I eventually left BellSouth because of disconnect problems with two different routers that just couldn’t get resolved, even by the Tier 3 guys. A line tech told me that it could be the BBG software that they use in their redbacks. Whatever, when I went to Directv DSL and a straight bridged connection with no more BBG or PPPoE software to hassle with, my connection suddenly became rock solid. After 6 months I grew to love my new ISP, even more than the old Mindspring. Support picked up the phone after a couple of minutes, and they were all over-qualified and actually listened to you, and bent over backwards to solve any problem. I had a fixed IP address, and the ability to run any servers that I wanted. I set up a mail server that I ran from my house just ’cause I *could*. But the biggest positive about my new ISP was the total lack of downtime. In fact, the connection never went down, except once when electrical power went down in my neigborhood. The people in the newsgroups were all geeky types. I was in DSL hog-heaven again.

Until today.

It seems that DirecTv DSL is closing their doors.

As my grandfather used to say Christ on a Crutch!!!

I’ve got 30 days to find a new provider. I could always go back to BellSouth or Earthlink and play with PPPoE again. I really don’t want to do that, though. I’m thinking more likely that I’ll go with a small local provider that provides a bridged connection and fixed IP address. I also have choices in Snappy DSL and another bridged provider whose name escapes me.

I’ll get it somewhere, I’m sure, but my troubles sound like ungrateful whinings compared to a lot of folks who are suddenly facing the Christmas season sans a job. The excellent employees at DirecTV DSL deserved a fate better than this Their search may take somewhat longer than mine, as the employement outlook in the Portland area is fairly grim these days. Christ on a Crutch, indeed.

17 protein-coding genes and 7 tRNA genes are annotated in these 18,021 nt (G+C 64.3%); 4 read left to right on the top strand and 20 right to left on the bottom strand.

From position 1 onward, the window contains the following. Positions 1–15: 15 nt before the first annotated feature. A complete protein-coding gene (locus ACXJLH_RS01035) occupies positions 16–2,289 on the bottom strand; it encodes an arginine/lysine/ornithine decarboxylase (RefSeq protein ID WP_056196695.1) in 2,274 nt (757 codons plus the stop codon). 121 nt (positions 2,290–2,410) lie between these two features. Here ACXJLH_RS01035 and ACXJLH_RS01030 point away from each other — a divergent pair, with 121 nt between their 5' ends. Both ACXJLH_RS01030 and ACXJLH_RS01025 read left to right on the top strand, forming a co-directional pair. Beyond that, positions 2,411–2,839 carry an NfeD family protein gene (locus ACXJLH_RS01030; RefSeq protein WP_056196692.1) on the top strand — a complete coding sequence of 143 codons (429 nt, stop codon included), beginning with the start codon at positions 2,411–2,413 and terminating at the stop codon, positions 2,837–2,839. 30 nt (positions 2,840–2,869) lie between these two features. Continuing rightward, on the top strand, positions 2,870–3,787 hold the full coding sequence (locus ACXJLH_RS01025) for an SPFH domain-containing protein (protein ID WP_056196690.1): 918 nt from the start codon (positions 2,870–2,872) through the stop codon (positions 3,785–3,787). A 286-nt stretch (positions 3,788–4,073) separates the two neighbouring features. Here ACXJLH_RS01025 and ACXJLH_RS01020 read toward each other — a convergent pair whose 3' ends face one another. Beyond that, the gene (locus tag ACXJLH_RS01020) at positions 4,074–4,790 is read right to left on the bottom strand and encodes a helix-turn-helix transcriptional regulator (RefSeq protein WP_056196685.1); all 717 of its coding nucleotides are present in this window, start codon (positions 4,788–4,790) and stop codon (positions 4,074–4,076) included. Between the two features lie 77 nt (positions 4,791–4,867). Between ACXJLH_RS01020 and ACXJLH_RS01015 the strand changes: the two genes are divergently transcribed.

Kids Ate my Mom’s Computer

Kids Ate My Mom’s Computer

Yeah, okay, it’s election night and I should be watching all the cliffhanger results coming in.

Or, keeping in mind the words of Frank Zappa, “Politics is the entertainment division of the Military Industrial Complex”, (yes, I voted though, dammit) I’m going to switch to a subject somewhat closer to my heart:

That would be Kids and Computers. The next time I go up to visit my 80 year old Mom, I’m bringing along a copy of Red Hat linux 7.3. I’m going to take Windows 98 off her computer, and set up Red Hat to run X, either Gnome or KDE and let her run with that. The only thing she uses her computer for is a word processor, Web surfing, email and printing things. She could care less if another piece of software ever gets installed on her computer. In fact, she would prefer that one didn’t.

Last week she called me in a panic because “something had taken over her computer screen” and everything had been “running very slow all last week”. I asked her to click on the Start button and she said there no longer was a start button. Instead, when she booted up, some other strange interface, a giant “click-bar” of some sort, launched itself and obliterated the rest of her screen.

“What did you do differently that might have caused this abomination?” I asked over the phone.
“Nothing! I didn’t do anything! Help me!!!!!!!
……..oh, Erin was over here yesterday….” (her 8 year old granddaughter)
“Oh? And was Erin playing on the computer per chance?”
“Oh yessss. She was putting some game on it or something…..”